In the same vein, oxidative stress also plays a pivotal role in atherosclerosis and subsequent CVD. Therefore, finding an HMG-CoA reductase inhibitor with antioxidant property is of great potential in the treatment and management of hypercholesterolemia and cholesterol induced oxidative stress. The medicinal plants are now being seen as a potent source of the drug discovery program. Epidemiologic studies have shown a correlation between an increased consumption of phenolic antioxidants and a reduced risk of CVD -. The current interest in combating free radical mediated diseases including atherosclerosis has been shifted toward natural products. The present work was an extension of our recent study in which we screened stem bark and leaf extracts of Ficus virens for an HMG-CoA reductase inhibitory activity. Among all the sequentially extracted fractions, FVBM extract showed most potent antioxidant, genoprotective, and HMG-CoA reductase inhibitory activity (IC50 value: 3.45 ± 0.45 μg/ml) . In the present study, FVBM extract was subjected to a column chromatography in order to identify and isolate the bioactive compounds as well as to examine their antioxidant and HMG-CoA reductase inhibitor property. Moreover, the role of most potent isolated fraction and the FVBM extract was also investigated in Triton WR-1339 induced hyperlipidemic rats. Twenty fractions (F1-F20) of FVBM extract were collected through column chromatography and screened for antioxidant and HMG-CoA reductase inhibitory activities. DPPH and FRAP methods are frequently used for screening the antioxidant potency of plants -. DPPH is a stable free radical commonly used to evaluate free radical scavenging activity of antioxidants. The fraction F18 exhibited higher radical scavenging activity of 51% at 5 μg/ml than the other fractions and standard ascorbic acid (12.7% at 5 μg/ml). The ability of this fraction to reduce ferric ions to ferrous ions, generally used to determine the antioxidant power, was also evaluated and it showed significantly higher antioxidant capacity in comparison to other fractions similar to earlier reports -. As discussed, HMG-CoA reductase is a major regulatory enzyme of cholesterol biosynthetic pathway; and majority of lipid lowering drugs work by inhibiting the activity of this enzyme. Employing a previously standardized protocol ,, a marked HMG-CoA reductase inhibitory activity with an IC50 value of 84 ± 2.8 ng/ml was observed in fraction F18. Here it is interesting to mention that F18 fraction exhibited better IC50 value than that of FVBM crude extract . To the best of our knowledge and on the basis of literature review, the demonstrated HMG-CoA reductase inhibitory activity was significantly better than the reported inhibitors from various plants like kiwifruit , Quercus infectoria, Rosa damascene and Myrtus communis, indicating its potent hypolipidemic property. The fraction F18 was identified as Octadecanyl-O-α-D-glucopyranosyl (6′ → 1″)-O-α-D-glucopyranoside. This is a new and completely different structure than the other inhibitors isolated from various plants such as tocotrienol from barley , kakkalide and irisolidone from flower of Pueraria thunbergiana, camphene, a plant-Derived monoterpene , daidzein from Pueraria thunbergiana, acetylenic acids from the root bark of Paramacrolobium caeruleum, and flavonoids from the buds of Rosa damascena.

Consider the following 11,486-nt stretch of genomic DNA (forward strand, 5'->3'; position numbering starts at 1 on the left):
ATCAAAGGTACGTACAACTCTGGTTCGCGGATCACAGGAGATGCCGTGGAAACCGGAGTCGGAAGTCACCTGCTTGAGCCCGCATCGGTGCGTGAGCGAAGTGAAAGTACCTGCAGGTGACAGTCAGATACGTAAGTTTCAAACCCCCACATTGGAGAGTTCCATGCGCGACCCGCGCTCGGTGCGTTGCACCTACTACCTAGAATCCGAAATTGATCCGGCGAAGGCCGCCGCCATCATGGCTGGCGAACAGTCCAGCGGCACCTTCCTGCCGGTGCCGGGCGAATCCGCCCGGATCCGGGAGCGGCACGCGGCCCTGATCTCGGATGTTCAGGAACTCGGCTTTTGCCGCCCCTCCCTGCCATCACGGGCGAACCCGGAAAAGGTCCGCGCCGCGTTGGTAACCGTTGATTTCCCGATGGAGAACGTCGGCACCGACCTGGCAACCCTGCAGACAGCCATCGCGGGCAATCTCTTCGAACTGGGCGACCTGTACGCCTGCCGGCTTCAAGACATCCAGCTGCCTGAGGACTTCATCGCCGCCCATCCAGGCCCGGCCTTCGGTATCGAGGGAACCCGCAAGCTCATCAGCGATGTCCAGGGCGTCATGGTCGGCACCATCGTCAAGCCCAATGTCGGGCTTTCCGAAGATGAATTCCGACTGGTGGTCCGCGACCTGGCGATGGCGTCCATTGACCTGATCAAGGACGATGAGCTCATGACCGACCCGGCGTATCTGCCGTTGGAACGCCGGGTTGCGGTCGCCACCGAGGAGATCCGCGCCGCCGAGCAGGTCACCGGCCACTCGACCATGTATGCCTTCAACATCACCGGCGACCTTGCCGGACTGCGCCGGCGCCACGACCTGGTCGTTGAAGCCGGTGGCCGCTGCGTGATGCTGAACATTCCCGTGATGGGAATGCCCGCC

Furthermore, to understand the binding mechanism and corroborate our in vitro hypothesis, in silico molecular interaction studies were conducted between HMG-CoA reductase and the inhibitor F18. The docked structure of F18-HMG-CoA reductase involved contributions from Asn755, Asp765, Lys691, Glu559, Gly560, Ala525, Arg590 residues, which were not from the catalytic domain of the enzyme. This confirms the uncompetitive mode of inhibition observed in vitro.
The result of interaction study of standard drug pravastatin with HMG-CoA reductase is in consensus with our previously published data ,,. In addition, this novel F18 compound showed good aqueous solubility, low blood–brain-barrier penetration, low intestinal absorption, <90% plasma protein binding, no inhibition effect on cytochrome P450 and extremely low hepatotoxicity, indicating it to be safe as a potential drug. In addition, the novel compound also showed weak LDH release which indicates that it is non cytotoxic at concentration of 1 mg.